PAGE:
Saturday, March 17, 2007

Where I Fall Into the Trap

Yes, I know. The real issue is that the administration outed a CIA agent in order to exact political payback. And even more importantly, that the administration misstated evidence that lead us into a disastrous war. To get into the thickets of questions like "did Valerie Plame send her husband to Niger on a nepotistic junket?" is to play into a diversionary tactic. It's a little like seeing a woman get run over by a hit-and-run driver and then hearing an onlooker say "but you know, she was nasty to waiters." Even if true, how is it relevant?

Nevertheless. Here I go. Today Valerie Plame stated under oath: "I did not recommend him. I did not suggest him. There was no nepotism involved." Her role apparently was passing on the request to her husband. Grenier's testimony, which is what's often pointed to as the contradiction of this version, was hearsay. He testified that someone knowledgeable had told him that. And the Fitzgerald indictment didn't even make that claim -- it carefully said that it "was believed" she sent him.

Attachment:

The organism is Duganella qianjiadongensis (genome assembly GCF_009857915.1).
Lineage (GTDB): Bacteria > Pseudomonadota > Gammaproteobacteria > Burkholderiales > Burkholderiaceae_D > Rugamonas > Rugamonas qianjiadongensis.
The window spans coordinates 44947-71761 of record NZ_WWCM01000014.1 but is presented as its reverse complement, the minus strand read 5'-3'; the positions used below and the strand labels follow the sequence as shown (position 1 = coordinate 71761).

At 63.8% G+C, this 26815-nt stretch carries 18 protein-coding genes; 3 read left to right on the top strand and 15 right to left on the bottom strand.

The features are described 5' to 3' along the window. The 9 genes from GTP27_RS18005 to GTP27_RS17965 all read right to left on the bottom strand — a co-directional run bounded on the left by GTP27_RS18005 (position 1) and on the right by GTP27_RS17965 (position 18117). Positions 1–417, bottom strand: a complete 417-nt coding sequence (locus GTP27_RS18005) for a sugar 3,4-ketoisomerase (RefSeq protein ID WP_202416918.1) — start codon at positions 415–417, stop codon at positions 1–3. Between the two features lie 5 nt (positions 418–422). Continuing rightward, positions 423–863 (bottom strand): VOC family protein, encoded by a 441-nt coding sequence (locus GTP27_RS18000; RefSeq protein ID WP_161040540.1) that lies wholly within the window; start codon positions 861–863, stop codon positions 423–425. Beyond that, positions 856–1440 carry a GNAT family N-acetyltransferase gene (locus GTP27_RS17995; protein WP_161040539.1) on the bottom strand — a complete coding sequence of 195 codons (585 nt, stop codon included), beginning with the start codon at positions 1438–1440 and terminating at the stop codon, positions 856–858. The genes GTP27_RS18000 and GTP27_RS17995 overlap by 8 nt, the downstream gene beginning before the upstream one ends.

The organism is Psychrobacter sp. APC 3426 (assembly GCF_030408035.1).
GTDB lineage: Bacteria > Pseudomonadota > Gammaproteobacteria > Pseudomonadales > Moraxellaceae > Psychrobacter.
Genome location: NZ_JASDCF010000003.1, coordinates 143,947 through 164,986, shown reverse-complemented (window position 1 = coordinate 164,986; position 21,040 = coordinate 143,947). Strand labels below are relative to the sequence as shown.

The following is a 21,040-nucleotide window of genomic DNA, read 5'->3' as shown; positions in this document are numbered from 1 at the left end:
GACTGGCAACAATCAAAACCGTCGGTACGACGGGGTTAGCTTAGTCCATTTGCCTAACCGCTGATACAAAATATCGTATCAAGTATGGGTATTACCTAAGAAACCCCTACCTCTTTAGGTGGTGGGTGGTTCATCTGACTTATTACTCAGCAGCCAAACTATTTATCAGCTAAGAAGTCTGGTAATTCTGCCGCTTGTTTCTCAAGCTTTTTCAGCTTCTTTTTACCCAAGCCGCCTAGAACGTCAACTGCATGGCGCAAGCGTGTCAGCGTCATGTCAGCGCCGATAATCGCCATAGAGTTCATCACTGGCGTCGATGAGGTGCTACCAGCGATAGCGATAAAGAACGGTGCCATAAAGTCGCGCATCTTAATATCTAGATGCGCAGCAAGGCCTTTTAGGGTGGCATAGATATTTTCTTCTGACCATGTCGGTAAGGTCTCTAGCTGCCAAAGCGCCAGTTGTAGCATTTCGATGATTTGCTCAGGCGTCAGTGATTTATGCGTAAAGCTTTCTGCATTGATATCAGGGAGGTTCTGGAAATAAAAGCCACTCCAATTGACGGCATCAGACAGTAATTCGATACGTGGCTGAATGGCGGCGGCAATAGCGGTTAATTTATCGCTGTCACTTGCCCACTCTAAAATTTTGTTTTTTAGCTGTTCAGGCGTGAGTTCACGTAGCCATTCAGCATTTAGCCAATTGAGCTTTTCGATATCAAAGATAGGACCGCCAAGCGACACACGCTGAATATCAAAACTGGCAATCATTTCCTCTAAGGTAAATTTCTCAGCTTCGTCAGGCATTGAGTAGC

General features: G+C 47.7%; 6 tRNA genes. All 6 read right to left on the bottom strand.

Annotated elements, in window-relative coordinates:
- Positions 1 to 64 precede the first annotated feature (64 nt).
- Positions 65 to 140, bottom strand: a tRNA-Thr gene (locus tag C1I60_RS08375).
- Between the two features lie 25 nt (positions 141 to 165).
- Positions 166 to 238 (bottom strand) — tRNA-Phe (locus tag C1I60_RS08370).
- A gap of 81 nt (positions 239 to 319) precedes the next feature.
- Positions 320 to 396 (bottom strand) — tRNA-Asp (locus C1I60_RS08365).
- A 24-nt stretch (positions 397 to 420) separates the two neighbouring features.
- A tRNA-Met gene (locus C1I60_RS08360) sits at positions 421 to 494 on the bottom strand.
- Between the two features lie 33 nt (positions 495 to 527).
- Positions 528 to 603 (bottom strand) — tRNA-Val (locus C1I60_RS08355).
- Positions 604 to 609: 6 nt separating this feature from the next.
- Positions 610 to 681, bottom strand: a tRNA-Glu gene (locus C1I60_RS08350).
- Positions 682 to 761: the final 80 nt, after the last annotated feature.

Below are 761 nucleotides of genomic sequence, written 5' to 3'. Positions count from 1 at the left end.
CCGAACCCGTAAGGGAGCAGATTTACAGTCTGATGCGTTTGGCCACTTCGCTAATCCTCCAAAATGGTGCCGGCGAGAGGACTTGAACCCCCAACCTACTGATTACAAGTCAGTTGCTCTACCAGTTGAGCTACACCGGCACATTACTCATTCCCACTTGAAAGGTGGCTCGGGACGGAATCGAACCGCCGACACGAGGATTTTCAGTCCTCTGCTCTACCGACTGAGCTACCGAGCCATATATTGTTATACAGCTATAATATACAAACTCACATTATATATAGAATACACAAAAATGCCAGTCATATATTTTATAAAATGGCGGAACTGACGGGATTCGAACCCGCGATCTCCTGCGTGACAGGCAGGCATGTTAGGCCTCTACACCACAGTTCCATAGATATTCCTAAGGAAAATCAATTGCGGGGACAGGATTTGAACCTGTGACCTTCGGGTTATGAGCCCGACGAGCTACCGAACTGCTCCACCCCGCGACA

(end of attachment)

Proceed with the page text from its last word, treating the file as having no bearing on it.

It seems like reasonable people should trust the first-person account rather than the one that is at least second-hand.

Many conservative commentators (yes, you Tom Maguire and Victoria Toensig) are clutching on to the fact that Fitzgerald did not prosecute as evidence that there was "no underlying crime". There might have been some question about Plame's status as covert agent from a IIPA standpoint, but I doubt the case would have been referred to DOJ in the first place if this was clear-cut. I think it is more likely that the problem with the case was the difficulty Fitzgerald might have had in proving that the leakers were aware of her covert status. Since the information seemed to flow in an informal way, this was probably the major stumbling block.

Of course, as Plame herself said today, just the fact that she worked at the CIA should have raised flags.

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